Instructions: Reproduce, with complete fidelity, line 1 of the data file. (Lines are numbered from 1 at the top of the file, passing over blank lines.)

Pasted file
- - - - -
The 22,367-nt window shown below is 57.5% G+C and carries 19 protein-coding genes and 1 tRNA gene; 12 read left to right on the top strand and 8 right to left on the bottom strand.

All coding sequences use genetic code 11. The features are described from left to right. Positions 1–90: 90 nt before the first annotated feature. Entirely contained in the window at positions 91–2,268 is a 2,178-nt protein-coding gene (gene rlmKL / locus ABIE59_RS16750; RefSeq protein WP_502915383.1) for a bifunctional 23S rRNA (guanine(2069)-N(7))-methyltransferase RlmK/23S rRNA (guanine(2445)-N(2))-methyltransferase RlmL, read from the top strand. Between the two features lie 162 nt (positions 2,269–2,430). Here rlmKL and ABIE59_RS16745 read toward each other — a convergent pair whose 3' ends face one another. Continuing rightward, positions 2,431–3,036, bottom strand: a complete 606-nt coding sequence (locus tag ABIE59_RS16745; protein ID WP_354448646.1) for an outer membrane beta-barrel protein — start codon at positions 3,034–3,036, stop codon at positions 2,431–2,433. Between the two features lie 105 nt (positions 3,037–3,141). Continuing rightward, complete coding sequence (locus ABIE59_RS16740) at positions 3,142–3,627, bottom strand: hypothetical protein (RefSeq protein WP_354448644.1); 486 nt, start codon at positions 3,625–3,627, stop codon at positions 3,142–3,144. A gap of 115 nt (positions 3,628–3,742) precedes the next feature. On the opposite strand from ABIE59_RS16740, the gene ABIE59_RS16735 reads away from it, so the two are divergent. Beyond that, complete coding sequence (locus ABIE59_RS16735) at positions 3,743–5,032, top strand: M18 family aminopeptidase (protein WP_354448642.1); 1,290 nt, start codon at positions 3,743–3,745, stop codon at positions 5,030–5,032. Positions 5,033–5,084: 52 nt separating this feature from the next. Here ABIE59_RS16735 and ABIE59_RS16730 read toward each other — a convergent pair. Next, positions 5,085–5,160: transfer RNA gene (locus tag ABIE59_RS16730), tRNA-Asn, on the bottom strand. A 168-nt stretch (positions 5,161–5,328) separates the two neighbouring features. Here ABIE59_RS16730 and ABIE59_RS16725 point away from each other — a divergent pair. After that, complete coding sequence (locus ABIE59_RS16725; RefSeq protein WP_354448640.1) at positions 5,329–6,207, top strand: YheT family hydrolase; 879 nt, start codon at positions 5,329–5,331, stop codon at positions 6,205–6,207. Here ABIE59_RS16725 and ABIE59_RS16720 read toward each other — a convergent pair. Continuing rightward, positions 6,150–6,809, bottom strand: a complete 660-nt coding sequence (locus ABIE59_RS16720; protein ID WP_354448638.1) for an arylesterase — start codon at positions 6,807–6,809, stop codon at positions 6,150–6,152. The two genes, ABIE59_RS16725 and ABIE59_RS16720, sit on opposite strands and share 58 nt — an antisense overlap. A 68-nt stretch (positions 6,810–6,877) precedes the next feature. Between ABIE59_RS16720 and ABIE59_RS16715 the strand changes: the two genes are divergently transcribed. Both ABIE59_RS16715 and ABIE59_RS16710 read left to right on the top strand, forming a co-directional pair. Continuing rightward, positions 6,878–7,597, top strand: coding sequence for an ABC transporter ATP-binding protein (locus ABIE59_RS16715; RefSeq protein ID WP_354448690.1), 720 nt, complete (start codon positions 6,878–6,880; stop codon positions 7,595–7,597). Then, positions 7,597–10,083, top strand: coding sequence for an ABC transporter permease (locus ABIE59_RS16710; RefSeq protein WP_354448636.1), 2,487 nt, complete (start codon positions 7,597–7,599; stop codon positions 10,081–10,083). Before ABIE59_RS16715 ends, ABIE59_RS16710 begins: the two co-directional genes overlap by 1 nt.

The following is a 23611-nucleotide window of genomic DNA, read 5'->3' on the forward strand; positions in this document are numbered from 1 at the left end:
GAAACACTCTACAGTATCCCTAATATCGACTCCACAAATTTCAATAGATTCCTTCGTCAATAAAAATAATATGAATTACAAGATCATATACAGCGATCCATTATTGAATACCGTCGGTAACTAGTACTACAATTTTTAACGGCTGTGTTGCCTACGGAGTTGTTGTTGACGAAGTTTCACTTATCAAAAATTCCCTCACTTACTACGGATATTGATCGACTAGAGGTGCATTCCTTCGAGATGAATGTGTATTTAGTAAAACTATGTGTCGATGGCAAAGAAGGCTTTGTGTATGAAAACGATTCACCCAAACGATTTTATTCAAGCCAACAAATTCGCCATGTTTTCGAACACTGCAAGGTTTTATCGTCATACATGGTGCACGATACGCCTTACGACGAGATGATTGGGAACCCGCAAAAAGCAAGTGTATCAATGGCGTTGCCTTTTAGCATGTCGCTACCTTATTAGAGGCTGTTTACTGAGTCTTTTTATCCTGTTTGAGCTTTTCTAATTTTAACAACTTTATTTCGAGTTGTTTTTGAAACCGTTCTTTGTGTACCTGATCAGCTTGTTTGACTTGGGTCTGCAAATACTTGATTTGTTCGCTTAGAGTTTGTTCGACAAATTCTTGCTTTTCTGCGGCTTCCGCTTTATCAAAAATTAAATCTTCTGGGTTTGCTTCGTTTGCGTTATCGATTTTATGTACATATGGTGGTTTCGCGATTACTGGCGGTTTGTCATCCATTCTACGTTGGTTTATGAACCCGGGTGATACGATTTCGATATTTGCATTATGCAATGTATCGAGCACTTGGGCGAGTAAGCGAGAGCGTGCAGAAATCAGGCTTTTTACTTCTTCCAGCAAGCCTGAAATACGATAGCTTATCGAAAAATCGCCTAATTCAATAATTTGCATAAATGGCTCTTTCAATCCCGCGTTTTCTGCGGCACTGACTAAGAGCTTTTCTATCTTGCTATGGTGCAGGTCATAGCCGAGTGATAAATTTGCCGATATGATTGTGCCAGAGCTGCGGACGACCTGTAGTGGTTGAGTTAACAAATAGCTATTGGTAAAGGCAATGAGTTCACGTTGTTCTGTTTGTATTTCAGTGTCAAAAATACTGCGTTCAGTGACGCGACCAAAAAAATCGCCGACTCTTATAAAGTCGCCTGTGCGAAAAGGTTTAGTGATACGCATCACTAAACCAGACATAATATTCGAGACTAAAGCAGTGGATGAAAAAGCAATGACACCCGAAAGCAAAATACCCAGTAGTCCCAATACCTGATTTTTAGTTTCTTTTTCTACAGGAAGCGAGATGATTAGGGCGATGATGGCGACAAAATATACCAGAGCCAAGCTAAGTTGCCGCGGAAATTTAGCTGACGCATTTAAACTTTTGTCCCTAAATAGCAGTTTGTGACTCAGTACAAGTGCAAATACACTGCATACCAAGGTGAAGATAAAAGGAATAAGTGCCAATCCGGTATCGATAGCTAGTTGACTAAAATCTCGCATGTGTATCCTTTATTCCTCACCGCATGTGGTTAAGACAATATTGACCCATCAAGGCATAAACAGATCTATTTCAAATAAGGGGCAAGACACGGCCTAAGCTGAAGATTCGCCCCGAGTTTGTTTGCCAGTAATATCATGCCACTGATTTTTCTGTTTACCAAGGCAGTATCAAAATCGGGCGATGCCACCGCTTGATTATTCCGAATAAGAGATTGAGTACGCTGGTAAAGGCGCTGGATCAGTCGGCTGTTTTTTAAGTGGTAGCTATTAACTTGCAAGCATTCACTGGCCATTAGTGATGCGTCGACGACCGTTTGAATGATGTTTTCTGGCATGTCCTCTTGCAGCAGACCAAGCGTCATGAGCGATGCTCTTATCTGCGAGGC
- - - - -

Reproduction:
The 22,367-nt window shown below is 57.5% G+C and carries 19 protein-coding genes and 1 tRNA gene; 12 read left to right on the top strand and 8 right to left on the bottom strand.